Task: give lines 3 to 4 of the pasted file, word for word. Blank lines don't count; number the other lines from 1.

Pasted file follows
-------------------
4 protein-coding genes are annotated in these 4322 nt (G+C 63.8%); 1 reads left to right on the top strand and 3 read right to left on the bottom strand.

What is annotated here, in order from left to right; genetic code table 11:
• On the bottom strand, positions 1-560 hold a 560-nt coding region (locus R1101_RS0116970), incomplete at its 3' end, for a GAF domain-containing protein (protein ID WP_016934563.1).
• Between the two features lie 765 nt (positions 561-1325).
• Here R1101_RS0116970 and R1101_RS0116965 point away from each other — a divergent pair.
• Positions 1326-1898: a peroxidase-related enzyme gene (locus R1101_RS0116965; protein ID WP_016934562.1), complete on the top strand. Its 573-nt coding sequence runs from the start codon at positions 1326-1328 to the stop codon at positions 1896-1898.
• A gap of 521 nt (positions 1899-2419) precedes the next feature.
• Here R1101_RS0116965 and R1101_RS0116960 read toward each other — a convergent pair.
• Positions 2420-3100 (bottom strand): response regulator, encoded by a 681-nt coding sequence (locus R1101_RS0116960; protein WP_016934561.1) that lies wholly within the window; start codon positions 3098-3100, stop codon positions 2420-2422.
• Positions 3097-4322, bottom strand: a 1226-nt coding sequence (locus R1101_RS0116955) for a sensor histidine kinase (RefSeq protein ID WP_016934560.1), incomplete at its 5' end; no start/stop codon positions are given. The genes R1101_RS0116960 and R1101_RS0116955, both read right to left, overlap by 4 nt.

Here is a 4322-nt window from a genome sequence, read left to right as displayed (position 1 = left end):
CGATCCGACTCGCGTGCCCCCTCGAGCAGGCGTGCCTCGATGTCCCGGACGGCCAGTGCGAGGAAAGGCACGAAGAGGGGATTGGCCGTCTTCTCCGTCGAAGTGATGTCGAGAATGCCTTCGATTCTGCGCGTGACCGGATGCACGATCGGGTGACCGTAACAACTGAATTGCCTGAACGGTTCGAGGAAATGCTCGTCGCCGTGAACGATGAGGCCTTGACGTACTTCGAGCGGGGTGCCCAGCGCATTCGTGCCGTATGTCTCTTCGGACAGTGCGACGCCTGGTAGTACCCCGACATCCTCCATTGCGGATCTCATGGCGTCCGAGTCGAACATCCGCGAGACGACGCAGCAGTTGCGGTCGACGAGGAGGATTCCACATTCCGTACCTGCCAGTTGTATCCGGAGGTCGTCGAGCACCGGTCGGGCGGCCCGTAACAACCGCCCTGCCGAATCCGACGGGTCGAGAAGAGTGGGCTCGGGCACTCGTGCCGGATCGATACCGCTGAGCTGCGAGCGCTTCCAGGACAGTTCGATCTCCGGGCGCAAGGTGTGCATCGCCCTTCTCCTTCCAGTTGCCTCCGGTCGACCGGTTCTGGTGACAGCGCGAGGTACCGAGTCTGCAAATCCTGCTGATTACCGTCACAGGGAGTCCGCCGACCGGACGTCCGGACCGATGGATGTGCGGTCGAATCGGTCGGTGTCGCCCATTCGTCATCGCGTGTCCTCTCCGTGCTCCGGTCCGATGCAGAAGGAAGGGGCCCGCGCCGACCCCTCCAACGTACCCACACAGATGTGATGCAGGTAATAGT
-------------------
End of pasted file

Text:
• On the bottom strand, positions 1-560 hold a 560-nt coding region (locus R1101_RS0116970), incomplete at its 3' end, for a GAF domain-containing protein (protein ID WP_016934563.1).
• Between the two features lie 765 nt (positions 561-1325).